After posting on Gabor Fulop's Lady Bug sculpture, we knew we had to find out more. We contacted the Hungarian artist to ask him a few questions and were delighted to hear back from him. Fulop not only gave us insight into the creation and meaning of the sculpture, he also provided some more pictures of this mesmerizing piece.
How did you come up with the Lady Bug sculpture? What inspired you?
I realize my works through a particular re-interpretation of the traditional techniques of sculpture. The focus of my interest is on living organisms, their relationship with each other and their environment. The human body is a recurring theme in my works. Eastern philosophy and pantheism give the basis of my approach. Surface, as the border where the inner and the outer meets, plays an important role in my sculptures: it separates and connects at the same time. The work Ladybug resembles a goddess of nature, a fusion of both human and animal organisms, that is both a unique being and a mass of creatures that took a human form.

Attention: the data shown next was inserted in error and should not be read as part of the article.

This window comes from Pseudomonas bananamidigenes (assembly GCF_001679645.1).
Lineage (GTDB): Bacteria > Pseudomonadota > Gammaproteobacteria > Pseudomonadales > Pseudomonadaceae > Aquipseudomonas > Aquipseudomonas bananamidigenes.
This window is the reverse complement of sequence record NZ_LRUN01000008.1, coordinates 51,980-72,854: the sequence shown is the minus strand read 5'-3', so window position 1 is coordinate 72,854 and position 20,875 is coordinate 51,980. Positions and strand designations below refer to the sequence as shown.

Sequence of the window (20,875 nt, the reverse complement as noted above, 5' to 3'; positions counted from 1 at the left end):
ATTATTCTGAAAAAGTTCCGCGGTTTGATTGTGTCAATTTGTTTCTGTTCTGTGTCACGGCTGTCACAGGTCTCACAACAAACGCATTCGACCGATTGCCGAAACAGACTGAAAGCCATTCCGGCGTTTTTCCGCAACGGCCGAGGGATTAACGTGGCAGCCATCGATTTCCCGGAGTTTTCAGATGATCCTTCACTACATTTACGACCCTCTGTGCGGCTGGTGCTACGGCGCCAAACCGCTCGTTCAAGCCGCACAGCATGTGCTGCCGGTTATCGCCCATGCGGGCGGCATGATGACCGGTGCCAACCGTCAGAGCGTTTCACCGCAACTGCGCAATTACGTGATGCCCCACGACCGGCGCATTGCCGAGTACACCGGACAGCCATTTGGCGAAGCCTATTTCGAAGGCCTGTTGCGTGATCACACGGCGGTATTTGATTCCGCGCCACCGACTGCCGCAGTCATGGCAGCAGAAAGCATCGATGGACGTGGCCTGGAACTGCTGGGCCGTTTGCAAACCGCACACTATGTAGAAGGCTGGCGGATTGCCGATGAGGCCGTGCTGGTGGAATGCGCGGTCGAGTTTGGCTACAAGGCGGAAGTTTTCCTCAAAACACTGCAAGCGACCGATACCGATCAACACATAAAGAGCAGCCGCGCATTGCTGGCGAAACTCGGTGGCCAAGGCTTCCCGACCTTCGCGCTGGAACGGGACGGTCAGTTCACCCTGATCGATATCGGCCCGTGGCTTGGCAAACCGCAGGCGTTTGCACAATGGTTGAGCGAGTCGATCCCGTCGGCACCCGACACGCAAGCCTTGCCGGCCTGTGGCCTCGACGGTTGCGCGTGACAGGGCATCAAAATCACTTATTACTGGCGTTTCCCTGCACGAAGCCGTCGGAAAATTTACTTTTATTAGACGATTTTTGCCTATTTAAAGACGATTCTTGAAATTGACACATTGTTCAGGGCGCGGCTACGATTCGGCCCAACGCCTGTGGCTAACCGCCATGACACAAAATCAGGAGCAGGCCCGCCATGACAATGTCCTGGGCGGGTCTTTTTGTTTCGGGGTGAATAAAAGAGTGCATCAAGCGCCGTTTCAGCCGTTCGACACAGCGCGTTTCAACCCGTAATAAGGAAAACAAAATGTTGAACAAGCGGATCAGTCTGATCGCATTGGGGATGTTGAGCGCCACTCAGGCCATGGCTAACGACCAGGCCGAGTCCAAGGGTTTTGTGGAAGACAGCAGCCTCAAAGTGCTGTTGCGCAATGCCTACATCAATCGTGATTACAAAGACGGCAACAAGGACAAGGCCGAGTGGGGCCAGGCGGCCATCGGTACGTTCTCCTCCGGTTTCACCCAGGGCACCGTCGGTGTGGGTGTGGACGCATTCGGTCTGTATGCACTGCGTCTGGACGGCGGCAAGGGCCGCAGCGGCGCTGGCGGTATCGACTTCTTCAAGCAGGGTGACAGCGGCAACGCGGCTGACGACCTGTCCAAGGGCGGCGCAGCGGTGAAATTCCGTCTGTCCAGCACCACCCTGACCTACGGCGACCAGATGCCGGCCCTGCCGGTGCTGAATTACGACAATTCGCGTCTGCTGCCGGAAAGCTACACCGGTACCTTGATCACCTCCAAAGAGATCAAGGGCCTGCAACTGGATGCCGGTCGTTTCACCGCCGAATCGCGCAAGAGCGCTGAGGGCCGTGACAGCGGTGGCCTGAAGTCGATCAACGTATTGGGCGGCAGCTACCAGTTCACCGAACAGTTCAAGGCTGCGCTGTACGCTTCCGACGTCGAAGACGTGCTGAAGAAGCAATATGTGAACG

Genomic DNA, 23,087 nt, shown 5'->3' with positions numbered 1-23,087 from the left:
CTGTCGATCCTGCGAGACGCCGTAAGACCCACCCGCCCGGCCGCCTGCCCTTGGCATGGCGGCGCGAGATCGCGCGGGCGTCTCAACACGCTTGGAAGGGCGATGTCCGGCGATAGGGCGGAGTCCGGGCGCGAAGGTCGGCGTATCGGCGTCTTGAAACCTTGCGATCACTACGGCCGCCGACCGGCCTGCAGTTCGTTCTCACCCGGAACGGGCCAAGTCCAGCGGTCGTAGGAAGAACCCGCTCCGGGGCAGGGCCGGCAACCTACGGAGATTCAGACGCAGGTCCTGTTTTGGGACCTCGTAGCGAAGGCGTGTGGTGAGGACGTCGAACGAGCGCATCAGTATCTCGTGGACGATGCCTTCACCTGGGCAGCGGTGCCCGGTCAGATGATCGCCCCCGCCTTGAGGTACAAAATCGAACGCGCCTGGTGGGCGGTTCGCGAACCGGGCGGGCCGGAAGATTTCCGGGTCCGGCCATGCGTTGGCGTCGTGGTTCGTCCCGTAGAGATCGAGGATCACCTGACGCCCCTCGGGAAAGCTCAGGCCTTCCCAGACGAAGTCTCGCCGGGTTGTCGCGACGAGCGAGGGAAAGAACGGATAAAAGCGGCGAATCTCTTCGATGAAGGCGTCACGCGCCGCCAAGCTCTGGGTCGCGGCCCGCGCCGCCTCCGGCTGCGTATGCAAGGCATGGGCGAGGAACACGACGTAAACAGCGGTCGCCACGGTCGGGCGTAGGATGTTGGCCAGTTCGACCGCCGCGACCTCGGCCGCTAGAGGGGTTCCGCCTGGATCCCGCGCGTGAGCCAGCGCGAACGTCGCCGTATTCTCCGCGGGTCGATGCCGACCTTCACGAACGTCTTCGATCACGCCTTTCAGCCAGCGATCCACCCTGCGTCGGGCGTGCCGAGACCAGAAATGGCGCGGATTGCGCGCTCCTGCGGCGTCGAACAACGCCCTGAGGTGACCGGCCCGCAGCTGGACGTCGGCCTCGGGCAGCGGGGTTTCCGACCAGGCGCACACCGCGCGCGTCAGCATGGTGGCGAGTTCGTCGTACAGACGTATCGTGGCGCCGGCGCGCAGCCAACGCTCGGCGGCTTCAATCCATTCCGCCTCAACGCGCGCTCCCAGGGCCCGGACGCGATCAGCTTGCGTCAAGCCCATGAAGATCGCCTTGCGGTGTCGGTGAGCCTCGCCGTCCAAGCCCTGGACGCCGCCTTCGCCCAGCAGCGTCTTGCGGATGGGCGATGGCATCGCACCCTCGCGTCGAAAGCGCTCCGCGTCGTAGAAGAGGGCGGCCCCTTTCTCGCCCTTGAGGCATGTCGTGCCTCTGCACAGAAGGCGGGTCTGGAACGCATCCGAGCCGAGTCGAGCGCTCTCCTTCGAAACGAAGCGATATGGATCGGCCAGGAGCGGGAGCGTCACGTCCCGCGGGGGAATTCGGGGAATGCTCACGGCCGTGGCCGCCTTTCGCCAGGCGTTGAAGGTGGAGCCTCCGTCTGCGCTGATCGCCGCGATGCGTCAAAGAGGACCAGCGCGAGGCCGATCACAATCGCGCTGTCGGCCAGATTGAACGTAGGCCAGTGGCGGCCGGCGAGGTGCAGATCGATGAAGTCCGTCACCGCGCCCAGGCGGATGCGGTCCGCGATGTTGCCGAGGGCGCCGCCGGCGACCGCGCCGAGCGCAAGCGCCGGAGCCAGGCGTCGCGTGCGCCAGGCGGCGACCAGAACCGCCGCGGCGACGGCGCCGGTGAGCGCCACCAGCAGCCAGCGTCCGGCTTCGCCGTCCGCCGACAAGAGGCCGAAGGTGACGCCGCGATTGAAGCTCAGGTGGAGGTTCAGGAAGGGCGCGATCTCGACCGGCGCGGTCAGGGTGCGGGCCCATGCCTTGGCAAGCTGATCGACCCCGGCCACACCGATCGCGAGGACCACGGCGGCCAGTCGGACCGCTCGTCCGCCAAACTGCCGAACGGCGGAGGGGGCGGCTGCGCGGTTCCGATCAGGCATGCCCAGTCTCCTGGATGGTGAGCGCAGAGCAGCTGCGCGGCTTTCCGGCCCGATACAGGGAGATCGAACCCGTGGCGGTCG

What materials did you use to create it, particularly, the ladybugs?
The main material of the sculpture is artificial resin.
What is she holding?
She is not holding anything in particular, it was meant to seem as if ladybugs were flowing through her hands.
Are those fake or real ladybugs?
They are fake. The sculpture's surface is made of 20,000 hand painted ladybugs.
What do you hope others get out of it?
I hope they find it interesting.